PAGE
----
- BOTTOM LINE
- A Visual Synonym for Mediocrity
|Platform: SONYLiv||Genre: Drama|
What Is the Story About?
A happy go lucky youngster based in the US, Ram is forced to vacate his room after a prank he plays with his ex-girlfriend (and roommate) falls flat on his face. As Ram consults a bunch of friends to help him get past his accommodation woes, his former University friend Swathi comes to his rescue. Even though her roommate Shreya is reluctant to let Ram enter their room, she is not left with much choice. After their initial friction, the worlds of Ram and Shreya converge and they fall in love. However, a misunderstanding between the two signals the end of the relationship. Technology too plays spoilsport in their equation. Will Ram and Shreya reunite?
Sasanka Voleti, the lead actor who plays Ram (and is also the series director), is the weakest link of the series amongst the actors. He wears the same grumpy expression for every kind of situation and his sarcastic dialogue delivery, where he ends up eating his own words often, doesn’t quite help his case. Gaana Bhat, the girl who plays Shreya, fares marginally better than her male counterpart, exuding some on-screen charm.
Every frame in Mymarapu is proof to the amateurishness with which it has been shot. There is no real plot or any impressive performance to drive the series forward. From the dialogues inspired by most Telugu hit films to the shaky screenplay to the limited production values, there’s nothing in Mymarapu that’s worth rooting for. The story could have been a great opportunity to discuss the accommodation woes of Indian students residing in the US, their distinct lifestyle and how commitment is an issue with a generation of millennials.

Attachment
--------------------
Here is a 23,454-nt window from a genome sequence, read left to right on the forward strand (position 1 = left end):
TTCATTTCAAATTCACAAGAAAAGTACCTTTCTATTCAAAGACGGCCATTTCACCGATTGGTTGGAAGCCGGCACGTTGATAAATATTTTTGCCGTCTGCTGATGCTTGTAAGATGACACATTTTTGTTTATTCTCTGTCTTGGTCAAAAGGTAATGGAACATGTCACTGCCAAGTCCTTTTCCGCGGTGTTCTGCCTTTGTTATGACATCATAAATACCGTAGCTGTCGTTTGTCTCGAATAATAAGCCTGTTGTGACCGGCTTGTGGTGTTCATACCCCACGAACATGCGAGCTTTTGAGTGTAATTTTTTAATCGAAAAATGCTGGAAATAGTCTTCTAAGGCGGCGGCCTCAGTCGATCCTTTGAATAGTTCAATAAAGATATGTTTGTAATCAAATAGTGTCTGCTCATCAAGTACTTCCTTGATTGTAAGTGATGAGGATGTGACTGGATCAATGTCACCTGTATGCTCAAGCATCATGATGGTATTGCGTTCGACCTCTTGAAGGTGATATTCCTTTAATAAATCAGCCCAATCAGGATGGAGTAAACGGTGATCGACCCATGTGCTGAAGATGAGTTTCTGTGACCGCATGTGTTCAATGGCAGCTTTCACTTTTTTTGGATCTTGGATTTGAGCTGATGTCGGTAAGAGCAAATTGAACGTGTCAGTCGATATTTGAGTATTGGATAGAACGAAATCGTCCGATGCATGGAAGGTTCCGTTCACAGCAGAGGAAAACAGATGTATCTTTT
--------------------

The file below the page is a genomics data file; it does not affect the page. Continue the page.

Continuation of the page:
Instead, there are too many cheap gags, lewd comments passed on women insisting on how complicated they are. But the weirdest portion of the series is one that deals with technology – about an advancement that helps medicos wipe away a segment of a person’s past from their memory. This is the aspect that creates a conflict in the love story. Even to believe in it, the characters are very loosely established. While Ram’s part is crafted like a playboy, to begin with, his transformation as a responsible partner barely comes through.
The thread about Shreya’s past is as ambiguous. Being the only girl child to divorced parents and having been cheated by a guy in the past, there’s an unnecessary exaggeration that the director Sasanka Voleti creates with Shreya’s supposed ‘trauma’ and her inability to digest one silly prank. Thankfully, a rescue act is staged by Animuthyam, the character who’s a dubsmash sensation and earns an entry into the Bigg Boss House owing to her online popularity. Though it’s not very imaginatively executed, it at least provides some escapist relief amid the terribly written love story. Mymarapu is a series you should skip by all means.
Srujana Maddali in the role of Ram’s friend Swathi has a few sparkling moments but is given a very silly role to do anything worthwhile. The only entertainment value in terms of a good acting performance comes from the actor playing Animuthyam, as a digital world-novice who ends up being an online star. She’s very natural with her act and has a comfortable screen presence.
Music and Other Departments?
The music, especially the songs are an insult to the senses. The lyrics with a splattering of English, Telugu and Hindi are pure gibberish. The songs only feel like an attempt to stretch the web-series to at least two hours. The cinematography is strictly okay and the budgetary limitations truly show with the choice of public spaces as a backdrop for the story. More purpose could have been invested in the writing too.
Unintentional humour from the dialogues and the other performances
Amateurish acting by the cast
Did I Enjoy It?
Not at all
Will You Recommend It?
Not at all
Mymarapu Review by Srivathsan Nadadhur